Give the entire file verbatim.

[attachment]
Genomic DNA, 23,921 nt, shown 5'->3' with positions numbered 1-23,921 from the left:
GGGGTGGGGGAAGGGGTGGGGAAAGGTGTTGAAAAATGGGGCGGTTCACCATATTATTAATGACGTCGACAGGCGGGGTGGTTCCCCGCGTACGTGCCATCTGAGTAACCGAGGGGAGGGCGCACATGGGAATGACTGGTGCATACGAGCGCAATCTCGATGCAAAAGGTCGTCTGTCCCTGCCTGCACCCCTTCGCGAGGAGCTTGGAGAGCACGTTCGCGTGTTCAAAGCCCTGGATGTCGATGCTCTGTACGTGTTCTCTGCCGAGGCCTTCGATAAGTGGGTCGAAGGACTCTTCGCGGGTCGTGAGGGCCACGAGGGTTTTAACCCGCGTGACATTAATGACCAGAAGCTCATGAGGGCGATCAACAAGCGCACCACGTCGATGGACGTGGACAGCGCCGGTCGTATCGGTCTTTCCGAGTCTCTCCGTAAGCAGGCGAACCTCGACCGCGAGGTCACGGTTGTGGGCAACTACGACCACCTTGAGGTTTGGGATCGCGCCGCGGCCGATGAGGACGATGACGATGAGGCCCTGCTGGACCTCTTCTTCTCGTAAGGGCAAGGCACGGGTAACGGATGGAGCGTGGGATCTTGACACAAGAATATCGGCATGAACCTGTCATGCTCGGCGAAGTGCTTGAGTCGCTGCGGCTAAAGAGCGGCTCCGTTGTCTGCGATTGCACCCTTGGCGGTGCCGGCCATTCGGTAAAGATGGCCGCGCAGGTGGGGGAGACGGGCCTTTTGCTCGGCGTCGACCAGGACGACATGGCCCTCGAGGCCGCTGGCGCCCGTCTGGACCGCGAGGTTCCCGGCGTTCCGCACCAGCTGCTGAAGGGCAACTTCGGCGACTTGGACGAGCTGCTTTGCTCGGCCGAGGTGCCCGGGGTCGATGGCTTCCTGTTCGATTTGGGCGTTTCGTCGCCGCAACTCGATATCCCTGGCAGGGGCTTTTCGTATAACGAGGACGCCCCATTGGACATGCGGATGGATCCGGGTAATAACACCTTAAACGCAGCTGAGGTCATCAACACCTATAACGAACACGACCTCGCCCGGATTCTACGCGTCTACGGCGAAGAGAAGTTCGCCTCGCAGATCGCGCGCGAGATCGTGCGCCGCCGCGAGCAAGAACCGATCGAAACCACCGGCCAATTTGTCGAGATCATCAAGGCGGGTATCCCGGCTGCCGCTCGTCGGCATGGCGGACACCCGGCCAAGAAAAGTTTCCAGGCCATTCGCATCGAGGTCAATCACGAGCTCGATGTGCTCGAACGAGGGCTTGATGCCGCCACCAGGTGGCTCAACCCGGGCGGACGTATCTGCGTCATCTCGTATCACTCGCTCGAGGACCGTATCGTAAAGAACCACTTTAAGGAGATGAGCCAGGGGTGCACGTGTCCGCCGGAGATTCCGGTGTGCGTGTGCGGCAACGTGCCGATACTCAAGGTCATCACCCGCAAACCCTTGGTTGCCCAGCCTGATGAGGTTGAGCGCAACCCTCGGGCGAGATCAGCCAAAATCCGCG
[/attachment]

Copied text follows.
Genomic DNA, 23,921 nt, shown 5'->3' with positions numbered 1-23,921 from the left:
GGGGTGGGGGAAGGGGTGGGGAAAGGTGTTGAAAAATGGGGCGGTTCACCATATTATTAATGACGTCGACAGGCGGGGTGGTTCCCCGCGTACGTGCCATCTGAGTAACCGAGGGGAGGGCGCACATGGGAATGACTGGTGCATACGAGCGCAATCTCGATGCAAAAGGTCGTCTGTCCCTGCCTGCACCCCTTCGCGAGGAGCTTGGAGAGCACGTTCGCGTGTTCAAAGCCCTGGATGTCGATGCTCTGTACGTGTTCTCTGCCGAGGCCTTCGATAAGTGGGTCGAAGGACTCTTCGCGGGTCGTGAGGGCCACGAGGGTTTTAACCCGCGTGACATTAATGACCAGAAGCTCATGAGGGCGATCAACAAGCGCACCACGTCGATGGACGTGGACAGCGCCGGTCGTATCGGTCTTTCCGAGTCTCTCCGTAAGCAGGCGAACCTCGACCGCGAGGTCACGGTTGTGGGCAACTACGACCACCTTGAGGTTTGGGATCGCGCCGCGGCCGATGAGGACGATGACGATGAGGCCCTGCTGGACCTCTTCTTCTCGTAAGGGCAAGGCACGGGTAACGGATGGAGCGTGGGATCTTGACACAAGAATATCGGCATGAACCTGTCATGCTCGGCGAAGTGCTTGAGTCGCTGCGGCTAAAGAGCGGCTCCGTTGTCTGCGATTGCACCCTTGGCGGTGCCGGCCATTCGGTAAAGATGGCCGCGCAGGTGGGGGAGACGGGCCTTTTGCTCGGCGTCGACCAGGACGACATGGCCCTCGAGGCCGCTGGCGCCCGTCTGGACCGCGAGGTTCCCGGCGTTCCGCACCAGCTGCTGAAGGGCAACTTCGGCGACTTGGACGAGCTGCTTTGCTCGGCCGAGGTGCCCGGGGTCGATGGCTTCCTGTTCGATTTGGGCGTTTCGTCGCCGCAACTCGATATCCCTGGCAGGGGCTTTTCGTATAACGAGGACGCCCCATTGGACATGCGGATGGATCCGGGTAATAACACCTTAAACGCAGCTGAGGTCATCAACACCTATAACGAACACGACCTCGCCCGGATTCTACGCGTCTACGGCGAAGAGAAGTTCGCCTCGCAGATCGCGCGCGAGATCGTGCGCCGCCGCGAGCAAGAACCGATCGAAACCACCGGCCAATTTGTCGAGATCATCAAGGCGGGTATCCCGGCTGCCGCTCGTCGGCATGGCGGACACCCGGCCAAGAAAAGTTTCCAGGCCATTCGCATCGAGGTCAATCACGAGCTCGATGTGCTCGAACGAGGGCTTGATGCCGCCACCAGGTGGCTCAACCCGGGCGGACGTATCTGCGTCATCTCGTATCACTCGCTCGAGGACCGTATCGTAAAGAACCACTTTAAGGAGATGAGCCAGGGGTGCACGTGTCCGCCGGAGATTCCGGTGTGCGTGTGCGGCAACGTGCCGATACTCAAGGTCATCACCCGCAAACCCTTGGTTGCCCAGCCTGATGAGGTTGAGCGCAACCCTCGGGCGAGATCAGCCAAAATCCGCG